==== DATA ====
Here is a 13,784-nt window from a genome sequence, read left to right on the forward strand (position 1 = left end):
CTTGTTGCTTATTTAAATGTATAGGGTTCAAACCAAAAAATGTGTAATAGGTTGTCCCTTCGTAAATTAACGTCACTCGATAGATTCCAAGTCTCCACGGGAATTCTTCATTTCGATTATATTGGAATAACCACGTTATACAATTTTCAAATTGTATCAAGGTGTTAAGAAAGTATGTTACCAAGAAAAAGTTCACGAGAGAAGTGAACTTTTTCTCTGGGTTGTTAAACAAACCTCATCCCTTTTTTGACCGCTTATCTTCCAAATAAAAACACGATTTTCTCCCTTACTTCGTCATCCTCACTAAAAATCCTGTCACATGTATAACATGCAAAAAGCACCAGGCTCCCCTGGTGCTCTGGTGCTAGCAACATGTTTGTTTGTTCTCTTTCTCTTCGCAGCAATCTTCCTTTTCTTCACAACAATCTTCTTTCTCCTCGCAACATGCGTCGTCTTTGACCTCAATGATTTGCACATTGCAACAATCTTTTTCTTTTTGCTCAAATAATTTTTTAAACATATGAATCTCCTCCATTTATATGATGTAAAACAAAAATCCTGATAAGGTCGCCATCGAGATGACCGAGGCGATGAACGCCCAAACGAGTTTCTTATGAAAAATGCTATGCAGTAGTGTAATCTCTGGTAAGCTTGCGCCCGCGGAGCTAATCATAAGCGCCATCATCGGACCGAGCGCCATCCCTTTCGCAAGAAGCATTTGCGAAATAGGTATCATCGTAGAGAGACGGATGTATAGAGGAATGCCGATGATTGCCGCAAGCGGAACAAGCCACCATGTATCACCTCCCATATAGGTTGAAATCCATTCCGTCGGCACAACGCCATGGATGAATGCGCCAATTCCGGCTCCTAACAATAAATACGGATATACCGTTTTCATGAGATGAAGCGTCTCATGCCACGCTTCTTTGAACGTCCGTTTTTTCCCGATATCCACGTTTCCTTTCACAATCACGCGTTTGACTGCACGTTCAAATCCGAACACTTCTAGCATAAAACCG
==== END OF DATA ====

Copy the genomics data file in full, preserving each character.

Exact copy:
Here is a 13,784-nt window from a genome sequence, read left to right on the forward strand (position 1 = left end):
CTTGTTGCTTATTTAAATGTATAGGGTTCAAACCAAAAAATGTGTAATAGGTTGTCCCTTCGTAAATTAACGTCACTCGATAGATTCCAAGTCTCCACGGGAATTCTTCATTTCGATTATATTGGAATAACCACGTTATACAATTTTCAAATTGTATCAAGGTGTTAAGAAAGTATGTTACCAAGAAAAAGTTCACGAGAGAAGTGAACTTTTTCTCTGGGTTGTTAAACAAACCTCATCCCTTTTTTGACCGCTTATCTTCCAAATAAAAACACGATTTTCTCCCTTACTTCGTCATCCTCACTAAAAATCCTGTCACATGTATAACATGCAAAAAGCACCAGGCTCCCCTGGTGCTCTGGTGCTAGCAACATGTTTGTTTGTTCTCTTTCTCTTCGCAGCAATCTTCCTTTTCTTCACAACAATCTTCTTTCTCCTCGCAACATGCGTCGTCTTTGACCTCAATGATTTGCACATTGCAACAATCTTTTTCTTTTTGCTCAAATAATTTTTTAAACATATGAATCTCCTCCATTTATATGATGTAAAACAAAAATCCTGATAAGGTCGCCATCGAGATGACCGAGGCGATGAACGCCCAAACGAGTTTCTTATGAAAAATGCTATGCAGTAGTGTAATCTCTGGTAAGCTTGCGCCCGCGGAGCTAATCATAAGCGCCATCATCGGACCGAGCGCCATCCCTTTCGCAAGAAGCATTTGCGAAATAGGTATCATCGTAGAGAGACGGATGTATAGAGGAATGCCGATGATTGCCGCAAGCGGAACAAGCCACCATGTATCACCTCCCATATAGGTTGAAATCCATTCCGTCGGCACAACGCCATGGATGAATGCGCCAATTCCGGCTCCTAACAATAAATACGGATATACCGTTTTCATGAGATGAAGCGTCTCATGCCACGCTTCTTTGAACGTCCGTTTTTTCCCGATATCCACGTTTCCTTTCACAATCACGCGTTTGACTGCACGTTCAAATCCGAACACTTCTAGCATAAAACCG